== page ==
Eaux d'Artifice

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Eaux d'artifice
Directed by Kenneth Anger
Produced by Kenneth Anger
Starring Carmilla Salvatorelli
Cinematography Kenneth Anger
Edited by Kenneth Anger
Release date(s)
  • 1953 (1953)
Running time 12 minutes
Country United States
Language English

Eaux d'artifice (1953) is a short experimental film by Kenneth Anger. The film was shot in the Villa d'Este in Tivoli, Italy. The film consists entirely of a woman dressed in eighteenth-century clothes who wanders amidst the garden fountains of the Villa d'Este[1] ("a Hide and Seek in a night-time labyrinth"[2]), until she steps into a fountain and momentarily disappears. The actress, Carmilla Salvatorelli (not "Carmello"), was "a little midget" Anger had met through Federico Fellini.[3] Anger used a short actress to suggest a different sense of scale, whereby the monuments seemed bigger (a technique he said was inspired by etchings of the gardens in the Villa d'Este by Giovanni Battista Piranesi).[3]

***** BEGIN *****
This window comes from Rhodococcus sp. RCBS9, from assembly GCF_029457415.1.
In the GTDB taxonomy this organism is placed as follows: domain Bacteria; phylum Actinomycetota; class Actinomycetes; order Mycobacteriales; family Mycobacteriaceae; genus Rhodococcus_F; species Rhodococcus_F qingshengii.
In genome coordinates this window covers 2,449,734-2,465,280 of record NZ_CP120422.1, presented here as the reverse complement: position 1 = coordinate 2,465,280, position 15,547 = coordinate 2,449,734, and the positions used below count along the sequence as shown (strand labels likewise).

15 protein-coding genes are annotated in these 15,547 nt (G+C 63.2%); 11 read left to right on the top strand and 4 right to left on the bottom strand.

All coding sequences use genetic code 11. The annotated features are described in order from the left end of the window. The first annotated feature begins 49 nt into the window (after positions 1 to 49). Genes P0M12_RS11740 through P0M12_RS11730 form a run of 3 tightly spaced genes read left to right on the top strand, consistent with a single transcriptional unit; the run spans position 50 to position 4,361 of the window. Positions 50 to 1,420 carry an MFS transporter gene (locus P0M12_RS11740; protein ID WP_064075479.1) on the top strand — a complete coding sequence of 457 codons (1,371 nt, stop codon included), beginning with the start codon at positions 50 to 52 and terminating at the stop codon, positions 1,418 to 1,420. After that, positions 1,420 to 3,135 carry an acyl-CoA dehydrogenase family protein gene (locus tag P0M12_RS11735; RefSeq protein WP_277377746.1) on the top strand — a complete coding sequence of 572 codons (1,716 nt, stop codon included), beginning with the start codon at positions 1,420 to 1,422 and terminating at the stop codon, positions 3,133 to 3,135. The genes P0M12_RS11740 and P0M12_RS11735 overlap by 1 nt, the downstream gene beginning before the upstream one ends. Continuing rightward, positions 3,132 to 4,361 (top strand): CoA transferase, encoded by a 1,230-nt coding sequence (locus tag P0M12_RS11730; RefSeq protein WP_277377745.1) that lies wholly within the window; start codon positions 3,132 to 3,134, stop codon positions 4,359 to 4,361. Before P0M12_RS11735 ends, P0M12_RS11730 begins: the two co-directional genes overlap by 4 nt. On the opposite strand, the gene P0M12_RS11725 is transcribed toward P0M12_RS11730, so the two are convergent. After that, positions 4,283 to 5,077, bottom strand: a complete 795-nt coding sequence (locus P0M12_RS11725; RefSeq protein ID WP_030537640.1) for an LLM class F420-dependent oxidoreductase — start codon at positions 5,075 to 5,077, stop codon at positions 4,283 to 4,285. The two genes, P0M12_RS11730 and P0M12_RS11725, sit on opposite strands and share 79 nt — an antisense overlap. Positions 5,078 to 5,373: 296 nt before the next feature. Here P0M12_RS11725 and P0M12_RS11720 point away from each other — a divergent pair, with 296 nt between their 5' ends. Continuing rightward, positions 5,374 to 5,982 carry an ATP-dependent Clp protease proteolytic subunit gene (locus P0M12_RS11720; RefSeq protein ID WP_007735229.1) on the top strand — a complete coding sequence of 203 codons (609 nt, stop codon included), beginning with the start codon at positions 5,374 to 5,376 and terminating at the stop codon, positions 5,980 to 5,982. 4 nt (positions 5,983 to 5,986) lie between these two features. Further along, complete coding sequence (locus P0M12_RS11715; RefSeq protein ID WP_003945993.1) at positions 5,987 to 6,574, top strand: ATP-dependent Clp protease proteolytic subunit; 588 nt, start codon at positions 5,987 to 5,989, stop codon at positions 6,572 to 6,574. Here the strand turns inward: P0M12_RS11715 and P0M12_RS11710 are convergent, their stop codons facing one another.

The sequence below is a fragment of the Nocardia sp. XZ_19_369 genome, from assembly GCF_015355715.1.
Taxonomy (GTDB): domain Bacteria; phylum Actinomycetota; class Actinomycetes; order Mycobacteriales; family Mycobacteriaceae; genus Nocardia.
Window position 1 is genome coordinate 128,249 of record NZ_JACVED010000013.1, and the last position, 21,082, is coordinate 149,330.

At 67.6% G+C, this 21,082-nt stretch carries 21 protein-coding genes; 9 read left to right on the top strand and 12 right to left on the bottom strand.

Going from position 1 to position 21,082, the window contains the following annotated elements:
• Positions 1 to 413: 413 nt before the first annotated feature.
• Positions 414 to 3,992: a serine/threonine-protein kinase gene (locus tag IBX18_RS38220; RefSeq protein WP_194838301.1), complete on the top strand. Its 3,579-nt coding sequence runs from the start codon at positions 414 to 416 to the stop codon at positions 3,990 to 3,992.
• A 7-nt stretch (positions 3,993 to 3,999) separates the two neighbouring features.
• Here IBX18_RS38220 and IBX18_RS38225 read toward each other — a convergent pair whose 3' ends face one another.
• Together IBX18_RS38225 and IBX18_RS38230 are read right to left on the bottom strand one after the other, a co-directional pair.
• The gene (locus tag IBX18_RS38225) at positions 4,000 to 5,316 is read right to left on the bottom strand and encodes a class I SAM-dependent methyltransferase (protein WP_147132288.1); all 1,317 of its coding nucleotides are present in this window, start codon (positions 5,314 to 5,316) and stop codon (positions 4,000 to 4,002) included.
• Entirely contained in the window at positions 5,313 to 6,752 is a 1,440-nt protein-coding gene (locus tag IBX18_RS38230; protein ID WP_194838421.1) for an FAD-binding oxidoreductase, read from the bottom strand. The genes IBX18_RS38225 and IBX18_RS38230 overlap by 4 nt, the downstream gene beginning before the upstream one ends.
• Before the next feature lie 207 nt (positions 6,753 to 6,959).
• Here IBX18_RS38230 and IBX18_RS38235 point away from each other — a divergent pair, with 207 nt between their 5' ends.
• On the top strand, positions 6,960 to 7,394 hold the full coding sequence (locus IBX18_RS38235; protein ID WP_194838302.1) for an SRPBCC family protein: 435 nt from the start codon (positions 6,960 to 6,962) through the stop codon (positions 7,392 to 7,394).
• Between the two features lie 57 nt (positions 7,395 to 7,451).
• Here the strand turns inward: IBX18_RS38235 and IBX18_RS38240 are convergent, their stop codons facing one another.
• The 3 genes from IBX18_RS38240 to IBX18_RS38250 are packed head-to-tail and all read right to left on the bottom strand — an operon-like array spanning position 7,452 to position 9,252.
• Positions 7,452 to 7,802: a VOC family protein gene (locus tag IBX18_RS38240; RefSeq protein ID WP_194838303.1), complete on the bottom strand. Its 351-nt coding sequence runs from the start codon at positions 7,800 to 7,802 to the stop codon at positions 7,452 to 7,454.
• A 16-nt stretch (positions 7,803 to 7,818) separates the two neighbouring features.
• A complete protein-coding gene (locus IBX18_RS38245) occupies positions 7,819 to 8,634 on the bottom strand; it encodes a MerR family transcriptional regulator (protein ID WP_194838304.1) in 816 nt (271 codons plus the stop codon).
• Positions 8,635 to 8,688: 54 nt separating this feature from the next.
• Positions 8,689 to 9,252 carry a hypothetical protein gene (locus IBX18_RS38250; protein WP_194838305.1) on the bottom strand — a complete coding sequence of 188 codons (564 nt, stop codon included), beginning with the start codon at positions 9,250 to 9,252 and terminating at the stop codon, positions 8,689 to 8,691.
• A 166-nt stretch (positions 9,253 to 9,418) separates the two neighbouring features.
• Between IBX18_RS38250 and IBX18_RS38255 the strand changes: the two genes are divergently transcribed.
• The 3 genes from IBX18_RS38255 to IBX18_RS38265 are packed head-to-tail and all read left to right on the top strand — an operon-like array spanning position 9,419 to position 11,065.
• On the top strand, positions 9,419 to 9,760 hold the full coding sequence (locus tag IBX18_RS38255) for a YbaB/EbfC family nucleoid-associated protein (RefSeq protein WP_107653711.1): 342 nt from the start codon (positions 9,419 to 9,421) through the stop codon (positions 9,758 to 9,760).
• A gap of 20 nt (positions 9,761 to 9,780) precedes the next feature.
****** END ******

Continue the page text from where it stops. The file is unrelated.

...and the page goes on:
The title, a play on words, is meant to suggest Feux d'artifice (Fireworks), in obvious reference to Anger's earlier 1947 work. Film critic Scott MacDonald has suggested that Fireworks was a film about the repression of (the filmmaker's) gay sexuality in the United States, whereas Eaux d'Artifice "suggests an explosion of pleasure and freedom."[3]

In 1993, this short film was selected for preservation in the United States National Film Registry by the Library of Congress as being "culturally, historically, or aesthetically significant".

References[edit]

  1. ^ "Interview with Kenneth Anger". Electric Sheep. Retrieved 23 August 2010. 
  2. ^ Haller, Robert A. (1990). "Kenneth Anger". The Equinox 3 (10): 239–60. Retrieved 23 August 2010. 
  3. ^ a b c MacDonald, Scott (2006). A critical cinema: interviews with independent filmmakers. UCLA UP. pp. 27–30. ISBN 978-0-520-24595-2. 

External links[edit]